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Old 05-19-11, 08:08 AM   #6
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The pedals on my bikes are fairly cheap I haven't had problems. One pedal breaking is a manufacturing flaw. Two pedals are a design flaw. If the LBS had OEM replacement pedals on hand his statement of never seen this problem is B.S. I'm a little smaller than you right now and I wouldn't trust a LBS that tried to sell me your bike. You're well on the way to being hooked so start saving for a $600+ bike. IMO that's where durability is found.
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Old 05-19-11, 08:10 AM   #7
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I agree with Craig--unless you are doing a TON of standing and really cranking on the pedals you shouldn't have a failure.
Did the pedal shaft fail? Or, did it strip out of the crank arm? If it was--which I suspect--the pedal 'axel' broke, you may just need sturdier after-market pedals. Maybe something in a mountain bike pedal? Those babies are designed to take a real pounding. I outweigh you by 30 pounds and have never had any pedal related issues. I'm not the biggest boy on here so maybe others can send along brand/type pedal suggestions.
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Old 05-19-11, 11:02 PM   #8
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Originally Posted by DTSCDS View Post
I agree with Craig--unless you are doing a TON of standing and really cranking on the pedals you shouldn't have a failure.
Did the pedal shaft fail? Or, did it strip out of the crank arm? If it was--which I suspect--the pedal 'axel' broke, you may just need sturdier after-market pedals. Maybe something in a mountain bike pedal? Those babies are designed to take a real pounding. I outweigh you by 30 pounds and have never had any pedal related issues. I'm not the biggest boy on here so maybe others can send along brand/type pedal suggestions.
The pedals are plastic encased, like a boot that wraps around the actual pedal proper. What happened, was that the boot ripped on the first pedal, causing it to come loose. On the second pedal, the actual metal inside of the pedal itself came loose as well, stripping the thread holding the pedal to the drive arm. Both pedals and the drive arm got replaced under warranty, and I picked up the bike earlier today. I will say that I liked the feel of the metal "replacement" pedal that I had when the first one split apart last week...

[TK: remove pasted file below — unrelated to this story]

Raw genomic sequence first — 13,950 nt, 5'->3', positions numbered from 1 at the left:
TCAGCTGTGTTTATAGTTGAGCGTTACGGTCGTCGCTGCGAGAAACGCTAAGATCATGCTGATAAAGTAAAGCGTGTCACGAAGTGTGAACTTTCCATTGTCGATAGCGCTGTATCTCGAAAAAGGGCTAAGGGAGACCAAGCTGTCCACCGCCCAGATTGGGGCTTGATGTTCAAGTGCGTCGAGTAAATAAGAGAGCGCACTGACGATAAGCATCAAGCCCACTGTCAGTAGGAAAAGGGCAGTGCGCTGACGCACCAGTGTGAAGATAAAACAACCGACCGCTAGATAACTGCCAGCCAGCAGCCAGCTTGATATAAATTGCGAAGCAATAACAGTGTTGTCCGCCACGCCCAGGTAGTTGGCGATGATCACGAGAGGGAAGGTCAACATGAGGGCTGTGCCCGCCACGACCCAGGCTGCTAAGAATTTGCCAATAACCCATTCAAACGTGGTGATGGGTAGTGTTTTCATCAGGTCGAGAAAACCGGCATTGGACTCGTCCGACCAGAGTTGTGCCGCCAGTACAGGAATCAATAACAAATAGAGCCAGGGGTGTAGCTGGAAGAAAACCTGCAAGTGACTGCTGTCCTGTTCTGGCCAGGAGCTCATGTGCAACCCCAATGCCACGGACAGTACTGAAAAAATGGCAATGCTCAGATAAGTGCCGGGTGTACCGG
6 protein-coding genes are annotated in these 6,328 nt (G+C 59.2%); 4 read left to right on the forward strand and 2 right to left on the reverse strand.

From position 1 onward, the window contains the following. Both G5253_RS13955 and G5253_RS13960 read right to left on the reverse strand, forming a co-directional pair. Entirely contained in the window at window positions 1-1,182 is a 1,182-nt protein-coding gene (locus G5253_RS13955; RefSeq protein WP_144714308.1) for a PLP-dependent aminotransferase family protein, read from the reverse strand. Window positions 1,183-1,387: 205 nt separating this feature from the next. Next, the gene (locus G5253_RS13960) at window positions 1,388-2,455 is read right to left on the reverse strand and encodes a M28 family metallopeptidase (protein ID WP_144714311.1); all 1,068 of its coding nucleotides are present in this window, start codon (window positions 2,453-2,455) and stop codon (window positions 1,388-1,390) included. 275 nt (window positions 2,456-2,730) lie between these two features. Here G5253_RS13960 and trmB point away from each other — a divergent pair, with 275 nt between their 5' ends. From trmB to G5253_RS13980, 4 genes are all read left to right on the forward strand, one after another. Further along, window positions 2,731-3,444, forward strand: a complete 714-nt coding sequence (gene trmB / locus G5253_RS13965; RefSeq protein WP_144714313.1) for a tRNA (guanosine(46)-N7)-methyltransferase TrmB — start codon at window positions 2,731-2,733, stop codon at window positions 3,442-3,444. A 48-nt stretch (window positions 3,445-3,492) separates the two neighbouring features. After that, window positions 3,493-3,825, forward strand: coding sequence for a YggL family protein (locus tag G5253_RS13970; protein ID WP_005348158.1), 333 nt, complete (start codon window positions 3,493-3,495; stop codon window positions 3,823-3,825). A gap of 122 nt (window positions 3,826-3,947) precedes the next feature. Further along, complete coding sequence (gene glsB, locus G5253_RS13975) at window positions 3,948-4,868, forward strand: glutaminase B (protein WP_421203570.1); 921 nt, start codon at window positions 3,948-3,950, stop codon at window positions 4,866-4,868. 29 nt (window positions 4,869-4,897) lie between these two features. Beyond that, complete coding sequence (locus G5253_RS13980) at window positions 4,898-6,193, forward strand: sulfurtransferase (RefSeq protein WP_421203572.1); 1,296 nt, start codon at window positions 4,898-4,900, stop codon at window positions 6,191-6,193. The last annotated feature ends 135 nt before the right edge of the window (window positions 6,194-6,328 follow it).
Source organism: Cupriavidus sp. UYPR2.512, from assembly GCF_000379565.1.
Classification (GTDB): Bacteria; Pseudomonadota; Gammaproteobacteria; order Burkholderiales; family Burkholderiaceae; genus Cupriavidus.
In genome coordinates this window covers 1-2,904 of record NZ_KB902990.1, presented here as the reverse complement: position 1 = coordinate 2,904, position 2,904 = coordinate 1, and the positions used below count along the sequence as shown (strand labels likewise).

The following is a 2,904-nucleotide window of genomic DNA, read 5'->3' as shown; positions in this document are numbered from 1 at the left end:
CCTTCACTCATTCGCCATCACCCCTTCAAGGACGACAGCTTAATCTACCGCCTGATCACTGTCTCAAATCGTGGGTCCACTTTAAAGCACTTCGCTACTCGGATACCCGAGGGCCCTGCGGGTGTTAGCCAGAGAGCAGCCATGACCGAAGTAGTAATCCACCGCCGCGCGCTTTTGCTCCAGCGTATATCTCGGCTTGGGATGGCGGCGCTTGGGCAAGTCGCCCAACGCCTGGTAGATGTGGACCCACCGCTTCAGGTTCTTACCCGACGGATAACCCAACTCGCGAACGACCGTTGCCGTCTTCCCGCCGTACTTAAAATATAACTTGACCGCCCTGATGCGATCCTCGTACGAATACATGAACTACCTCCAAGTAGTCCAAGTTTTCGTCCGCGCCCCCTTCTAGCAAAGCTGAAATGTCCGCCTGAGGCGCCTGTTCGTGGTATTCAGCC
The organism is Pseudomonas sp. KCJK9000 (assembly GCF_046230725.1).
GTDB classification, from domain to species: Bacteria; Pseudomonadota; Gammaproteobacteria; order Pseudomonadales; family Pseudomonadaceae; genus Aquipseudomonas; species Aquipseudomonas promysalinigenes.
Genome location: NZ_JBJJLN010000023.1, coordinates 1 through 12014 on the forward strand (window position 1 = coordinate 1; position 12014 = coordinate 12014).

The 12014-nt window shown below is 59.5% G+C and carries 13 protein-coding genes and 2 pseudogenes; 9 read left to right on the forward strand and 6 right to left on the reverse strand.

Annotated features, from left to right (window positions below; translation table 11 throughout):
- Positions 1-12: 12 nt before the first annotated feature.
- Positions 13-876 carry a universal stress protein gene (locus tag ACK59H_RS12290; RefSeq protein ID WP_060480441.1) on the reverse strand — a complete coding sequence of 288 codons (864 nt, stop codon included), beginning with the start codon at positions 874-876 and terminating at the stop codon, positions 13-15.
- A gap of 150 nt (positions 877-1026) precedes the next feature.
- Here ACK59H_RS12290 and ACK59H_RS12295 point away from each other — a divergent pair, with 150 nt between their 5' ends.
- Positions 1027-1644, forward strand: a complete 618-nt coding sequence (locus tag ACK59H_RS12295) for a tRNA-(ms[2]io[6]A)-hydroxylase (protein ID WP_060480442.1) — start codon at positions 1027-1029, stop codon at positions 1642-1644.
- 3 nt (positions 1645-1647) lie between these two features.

As far as force - I do not often stand on the pedals at all, as I don't race the bike - I may sprint to the bus stop sometimes but that's it. I have been riding around in 2nd gear though, and I discussed this with the LBS. I think they did something to address that, though, because once I got the bike today, 1st gear was actually usable for the first time since I got the bike. I am very happy with it now, but I still wonder....

....so yeah, I think the permanent solution is to start saving up for a better bike. Switching out the pedals is certainly an option, though, if the new pedals have the same issue as the old ones. In the meantime, since I am now able to actually use 1st gear without excessive spinning, I hope that the bike will hold up long enough for me to move, then get a very good solid bike.
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Old 05-19-11, 11:07 PM   #9
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Originally Posted by jethro56 View Post
The pedals on my bikes are fairly cheap I haven't had problems. One pedal breaking is a manufacturing flaw. Two pedals are a design flaw. If the LBS had OEM replacement pedals on hand his statement of never seen this problem is B.S. I'm a little smaller than you right now and I wouldn't trust a LBS that tried to sell me your bike. You're well on the way to being hooked so start saving for a $600+ bike. IMO that's where durability is found.
Well, he had to order the parts. At first, with the first pedal, he simply switched out with a metal mountain-bike type pedal that he had on hand. By last weekend, though, the other pedal started coming apart; on Monday, he could not simply switch the pedal out because the thread got stripped. I dropped the bike off, the parts came in, and I was able to pick it up today.... man, riding the bus alone really sucks ! Bus + bike is very convenient though.

I do have my eye out for another bike, hopefully I can find a good deal by late summer/early fall.... has anyone tried any of the REI bikes ? Looking at the Novarra Transfer....

Last edited by dmcalloway; 05-19-11 at 11:10 PM. Reason: punctuation